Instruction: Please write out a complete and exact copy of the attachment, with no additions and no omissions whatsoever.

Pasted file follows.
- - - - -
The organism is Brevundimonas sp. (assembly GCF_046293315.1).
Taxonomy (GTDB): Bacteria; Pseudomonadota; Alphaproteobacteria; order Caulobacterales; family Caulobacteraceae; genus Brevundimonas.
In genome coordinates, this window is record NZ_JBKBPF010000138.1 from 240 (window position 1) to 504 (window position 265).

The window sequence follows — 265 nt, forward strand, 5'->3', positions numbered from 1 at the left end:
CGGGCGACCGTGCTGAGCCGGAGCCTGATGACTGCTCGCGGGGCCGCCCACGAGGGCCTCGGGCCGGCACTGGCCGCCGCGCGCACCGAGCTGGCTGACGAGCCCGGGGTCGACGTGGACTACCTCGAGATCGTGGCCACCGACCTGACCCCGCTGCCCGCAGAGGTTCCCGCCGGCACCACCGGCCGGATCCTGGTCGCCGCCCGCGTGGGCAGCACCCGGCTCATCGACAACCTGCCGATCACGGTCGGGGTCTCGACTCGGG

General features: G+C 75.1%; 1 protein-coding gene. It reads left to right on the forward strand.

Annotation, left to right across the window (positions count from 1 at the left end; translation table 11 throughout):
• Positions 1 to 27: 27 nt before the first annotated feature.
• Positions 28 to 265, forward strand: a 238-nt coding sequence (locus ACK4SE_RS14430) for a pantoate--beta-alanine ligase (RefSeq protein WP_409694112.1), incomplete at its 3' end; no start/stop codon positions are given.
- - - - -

The organism is Brevundimonas sp. (assembly GCF_046293315.1).
Taxonomy (GTDB): Bacteria; Pseudomonadota; Alphaproteobacteria; order Caulobacterales; family Caulobacteraceae; genus Brevundimonas.
In genome coordinates, this window is record NZ_JBKBPF010000138.1 from 240 (window position 1) to 504 (window position 265).

The window sequence follows — 265 nt, forward strand, 5'->3', positions numbered from 1 at the left end:
CGGGCGACCGTGCTGAGCCGGAGCCTGATGACTGCTCGCGGGGCCGCCCACGAGGGCCTCGGGCCGGCACTGGCCGCCGCGCGCACCGAGCTGGCTGACGAGCCCGGGGTCGACGTGGACTACCTCGAGATCGTGGCCACCGACCTGACCCCGCTGCCCGCAGAGGTTCCCGCCGGCACCACCGGCCGGATCCTGGTCGCCGCCCGCGTGGGCAGCACCCGGCTCATCGACAACCTGCCGATCACGGTCGGGGTCTCGACTCGGG

General features: G+C 75.1%; 1 protein-coding gene. It reads left to right on the forward strand.

Annotation, left to right across the window (positions count from 1 at the left end; translation table 11 throughout):
• Positions 1 to 27: 27 nt before the first annotated feature.
• Positions 28 to 265, forward strand: a 238-nt coding sequence (locus ACK4SE_RS14430) for a pantoate--beta-alanine ligase (RefSeq protein WP_409694112.1), incomplete at its 3' end; no start/stop codon positions are given.